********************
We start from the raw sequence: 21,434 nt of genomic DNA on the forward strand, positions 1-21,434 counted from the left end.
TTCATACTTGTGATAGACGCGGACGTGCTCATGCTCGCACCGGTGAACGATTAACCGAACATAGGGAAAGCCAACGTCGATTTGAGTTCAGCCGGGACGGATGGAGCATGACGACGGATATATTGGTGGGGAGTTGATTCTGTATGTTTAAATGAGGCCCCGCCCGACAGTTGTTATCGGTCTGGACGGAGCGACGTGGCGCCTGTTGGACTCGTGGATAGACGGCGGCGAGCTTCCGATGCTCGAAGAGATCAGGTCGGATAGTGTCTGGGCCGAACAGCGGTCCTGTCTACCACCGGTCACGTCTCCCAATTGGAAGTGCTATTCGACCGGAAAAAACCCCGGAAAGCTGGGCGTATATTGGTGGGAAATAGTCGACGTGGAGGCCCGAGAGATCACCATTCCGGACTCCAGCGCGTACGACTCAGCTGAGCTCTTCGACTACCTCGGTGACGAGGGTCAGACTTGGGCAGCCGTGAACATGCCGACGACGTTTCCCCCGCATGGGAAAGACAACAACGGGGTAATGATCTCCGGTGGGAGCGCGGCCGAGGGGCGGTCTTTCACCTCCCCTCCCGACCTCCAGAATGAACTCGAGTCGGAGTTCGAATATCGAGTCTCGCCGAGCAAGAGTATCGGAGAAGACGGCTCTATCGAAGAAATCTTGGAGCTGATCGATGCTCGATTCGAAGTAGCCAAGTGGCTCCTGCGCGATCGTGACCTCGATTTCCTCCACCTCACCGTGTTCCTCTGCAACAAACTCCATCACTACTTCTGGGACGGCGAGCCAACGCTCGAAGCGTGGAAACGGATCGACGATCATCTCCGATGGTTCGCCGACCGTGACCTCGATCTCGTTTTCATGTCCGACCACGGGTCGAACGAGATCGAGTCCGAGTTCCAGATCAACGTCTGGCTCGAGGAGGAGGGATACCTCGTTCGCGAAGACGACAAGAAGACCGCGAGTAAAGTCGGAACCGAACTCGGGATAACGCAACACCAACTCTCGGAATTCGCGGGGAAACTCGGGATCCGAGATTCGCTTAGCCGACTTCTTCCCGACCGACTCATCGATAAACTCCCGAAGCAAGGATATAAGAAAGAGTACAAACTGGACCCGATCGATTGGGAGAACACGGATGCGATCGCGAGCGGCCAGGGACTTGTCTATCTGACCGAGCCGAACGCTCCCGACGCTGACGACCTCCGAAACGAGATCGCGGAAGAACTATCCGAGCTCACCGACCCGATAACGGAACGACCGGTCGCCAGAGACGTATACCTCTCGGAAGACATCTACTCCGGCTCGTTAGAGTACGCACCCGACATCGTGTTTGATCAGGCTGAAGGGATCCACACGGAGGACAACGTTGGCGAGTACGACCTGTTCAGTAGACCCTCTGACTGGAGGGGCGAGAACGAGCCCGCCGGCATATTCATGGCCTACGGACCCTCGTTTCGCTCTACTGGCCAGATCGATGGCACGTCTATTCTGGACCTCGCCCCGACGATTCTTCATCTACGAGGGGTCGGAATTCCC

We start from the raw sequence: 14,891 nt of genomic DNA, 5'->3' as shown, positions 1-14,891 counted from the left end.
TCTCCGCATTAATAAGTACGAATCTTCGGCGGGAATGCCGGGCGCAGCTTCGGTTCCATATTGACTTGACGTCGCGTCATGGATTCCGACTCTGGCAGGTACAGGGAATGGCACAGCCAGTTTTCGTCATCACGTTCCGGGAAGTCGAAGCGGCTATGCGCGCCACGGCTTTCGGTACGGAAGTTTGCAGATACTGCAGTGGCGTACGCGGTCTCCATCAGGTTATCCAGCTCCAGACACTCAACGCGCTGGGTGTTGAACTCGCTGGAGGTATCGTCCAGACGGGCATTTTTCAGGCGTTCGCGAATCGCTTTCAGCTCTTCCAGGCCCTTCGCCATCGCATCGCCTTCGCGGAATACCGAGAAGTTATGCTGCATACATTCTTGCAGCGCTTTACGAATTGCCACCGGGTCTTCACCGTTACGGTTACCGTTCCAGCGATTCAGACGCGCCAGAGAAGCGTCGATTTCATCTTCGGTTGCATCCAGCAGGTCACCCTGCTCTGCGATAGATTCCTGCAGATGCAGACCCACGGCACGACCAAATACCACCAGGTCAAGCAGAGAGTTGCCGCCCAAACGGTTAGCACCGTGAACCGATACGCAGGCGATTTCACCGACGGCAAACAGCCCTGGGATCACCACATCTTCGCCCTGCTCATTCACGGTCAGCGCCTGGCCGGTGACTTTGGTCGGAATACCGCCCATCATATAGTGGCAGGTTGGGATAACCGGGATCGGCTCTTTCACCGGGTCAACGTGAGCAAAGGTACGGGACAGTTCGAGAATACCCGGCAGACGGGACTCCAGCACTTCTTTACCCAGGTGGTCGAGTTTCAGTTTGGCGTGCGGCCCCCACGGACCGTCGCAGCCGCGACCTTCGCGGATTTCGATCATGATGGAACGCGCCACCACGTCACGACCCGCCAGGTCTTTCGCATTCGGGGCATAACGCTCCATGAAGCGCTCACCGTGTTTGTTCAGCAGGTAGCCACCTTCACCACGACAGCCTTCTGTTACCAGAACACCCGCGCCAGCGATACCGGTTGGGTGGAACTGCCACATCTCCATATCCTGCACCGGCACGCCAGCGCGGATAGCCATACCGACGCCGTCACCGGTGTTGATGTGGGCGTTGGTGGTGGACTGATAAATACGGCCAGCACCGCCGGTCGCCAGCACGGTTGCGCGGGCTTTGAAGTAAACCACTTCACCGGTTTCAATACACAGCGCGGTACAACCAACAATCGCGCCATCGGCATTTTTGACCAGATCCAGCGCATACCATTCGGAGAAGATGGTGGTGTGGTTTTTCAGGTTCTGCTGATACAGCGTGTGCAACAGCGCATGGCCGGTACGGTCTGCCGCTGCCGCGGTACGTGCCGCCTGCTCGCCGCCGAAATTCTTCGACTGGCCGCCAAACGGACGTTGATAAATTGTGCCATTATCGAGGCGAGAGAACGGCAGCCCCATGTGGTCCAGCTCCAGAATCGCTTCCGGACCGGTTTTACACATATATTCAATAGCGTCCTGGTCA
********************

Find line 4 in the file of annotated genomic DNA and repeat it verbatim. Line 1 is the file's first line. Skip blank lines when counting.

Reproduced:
TCTCCGCATTAATAAGTACGAATCTTCGGCGGGAATGCCGGGCGCAGCTTCGGTTCCATATTGACTTGACGTCGCGTCATGGATTCCGACTCTGGCAGGTACAGGGAATGGCACAGCCAGTTTTCGTCATCACGTTCCGGGAAGTCGAAGCGGCTATGCGCGCCACGGCTTTCGGTACGGAAGTTTGCAGATACTGCAGTGGCGTACGCGGTCTCCATCAGGTTATCCAGCTCCAGACACTCAACGCGCTGGGTGTTGAACTCGCTGGAGGTATCGTCCAGACGGGCATTTTTCAGGCGTTCGCGAATCGCTTTCAGCTCTTCCAGGCCCTTCGCCATCGCATCGCCTTCGCGGAATACCGAGAAGTTATGCTGCATACATTCTTGCAGCGCTTTACGAATTGCCACCGGGTCTTCACCGTTACGGTTACCGTTCCAGCGATTCAGACGCGCCAGAGAAGCGTCGATTTCATCTTCGGTTGCATCCAGCAGGTCACCCTGCTCTGCGATAGATTCCTGCAGATGCAGACCCACGGCACGACCAAATACCACCAGGTCAAGCAGAGAGTTGCCGCCCAAACGGTTAGCACCGTGAACCGATACGCAGGCGATTTCACCGACGGCAAACAGCCCTGGGATCACCACATCTTCGCCCTGCTCATTCACGGTCAGCGCCTGGCCGGTGACTTTGGTCGGAATACCGCCCATCATATAGTGGCAGGTTGGGATAACCGGGATCGGCTCTTTCACCGGGTCAACGTGAGCAAAGGTACGGGACAGTTCGAGAATACCCGGCAGACGGGACTCCAGCACTTCTTTACCCAGGTGGTCGAGTTTCAGTTTGGCGTGCGGCCCCCACGGACCGTCGCAGCCGCGACCTTCGCGGATTTCGATCATGATGGAACGCGCCACCACGTCACGACCCGCCAGGTCTTTCGCATTCGGGGCATAACGCTCCATGAAGCGCTCACCGTGTTTGTTCAGCAGGTAGCCACCTTCACCACGACAGCCTTCTGTTACCAGAACACCCGCGCCAGCGATACCGGTTGGGTGGAACTGCCACATCTCCATATCCTGCACCGGCACGCCAGCGCGGATAGCCATACCGACGCCGTCACCGGTGTTGATGTGGGCGTTGGTGGTGGACTGATAAATACGGCCAGCACCGCCGGTCGCCAGCACGGTTGCGCGGGCTTTGAAGTAAACCACTTCACCGGTTTCAATACACAGCGCGGTACAACCAACAATCGCGCCATCGGCATTTTTGACCAGATCCAGCGCATACCATTCGGAGAAGATGGTGGTGTGGTTTTTCAGGTTCTGCTGATACAGCGTGTGCAACAGCGCATGGCCGGTACGGTCTGCCGCTGCCGCGGTACGTGCCGCCTGCTCGCCGCCGAAATTCTTCGACTGGCCGCCAAACGGACGTTGATAAATTGTGCCATTATCGAGGCGAGAGAACGGCAGCCCCATGTGGTCCAGCTCCAGAATCGCTTCCGGACCGGTTTTACACATATATTCAATAGCGTCCTGGTCA